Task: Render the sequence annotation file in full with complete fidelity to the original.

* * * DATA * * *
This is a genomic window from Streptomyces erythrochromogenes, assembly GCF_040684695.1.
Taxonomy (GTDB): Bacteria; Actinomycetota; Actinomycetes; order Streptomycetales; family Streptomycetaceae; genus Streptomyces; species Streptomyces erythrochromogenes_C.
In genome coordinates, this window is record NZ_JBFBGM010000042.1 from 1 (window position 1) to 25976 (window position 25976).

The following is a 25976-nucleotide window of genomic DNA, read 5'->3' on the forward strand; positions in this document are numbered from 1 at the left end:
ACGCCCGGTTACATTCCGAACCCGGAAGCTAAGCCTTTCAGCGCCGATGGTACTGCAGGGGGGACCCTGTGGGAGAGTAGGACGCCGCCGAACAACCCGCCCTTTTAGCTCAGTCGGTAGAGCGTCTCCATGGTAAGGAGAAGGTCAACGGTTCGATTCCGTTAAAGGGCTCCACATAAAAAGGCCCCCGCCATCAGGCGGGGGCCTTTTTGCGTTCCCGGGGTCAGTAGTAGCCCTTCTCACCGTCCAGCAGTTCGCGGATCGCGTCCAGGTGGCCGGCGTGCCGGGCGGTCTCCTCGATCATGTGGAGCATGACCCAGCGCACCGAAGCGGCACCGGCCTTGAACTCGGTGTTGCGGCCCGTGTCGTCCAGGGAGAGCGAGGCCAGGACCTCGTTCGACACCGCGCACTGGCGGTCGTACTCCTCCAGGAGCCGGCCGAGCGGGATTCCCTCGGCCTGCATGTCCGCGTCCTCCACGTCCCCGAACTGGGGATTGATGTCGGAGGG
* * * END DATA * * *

This is a genomic window from Streptomyces erythrochromogenes, assembly GCF_040684695.1.
Taxonomy (GTDB): Bacteria; Actinomycetota; Actinomycetes; order Streptomycetales; family Streptomycetaceae; genus Streptomyces; species Streptomyces erythrochromogenes_C.
In genome coordinates, this window is record NZ_JBFBGM010000042.1 from 1 (window position 1) to 25976 (window position 25976).

The following is a 25976-nucleotide window of genomic DNA, read 5'->3' on the forward strand; positions in this document are numbered from 1 at the left end:
ACGCCCGGTTACATTCCGAACCCGGAAGCTAAGCCTTTCAGCGCCGATGGTACTGCAGGGGGGACCCTGTGGGAGAGTAGGACGCCGCCGAACAACCCGCCCTTTTAGCTCAGTCGGTAGAGCGTCTCCATGGTAAGGAGAAGGTCAACGGTTCGATTCCGTTAAAGGGCTCCACATAAAAAGGCCCCCGCCATCAGGCGGGGGCCTTTTTGCGTTCCCGGGGTCAGTAGTAGCCCTTCTCACCGTCCAGCAGTTCGCGGATCGCGTCCAGGTGGCCGGCGTGCCGGGCGGTCTCCTCGATCATGTGGAGCATGACCCAGCGCACCGAAGCGGCACCGGCCTTGAACTCGGTGTTGCGGCCCGTGTCGTCCAGGGAGAGCGAGGCCAGGACCTCGTTCGACACCGCGCACTGGCGGTCGTACTCCTCCAGGAGCCGGCCGAGCGGGATTCCCTCGGCCTGCATGTCCGCGTCCTCCACGTCCCCGAACTGGGGATTGATGTCGGAGGG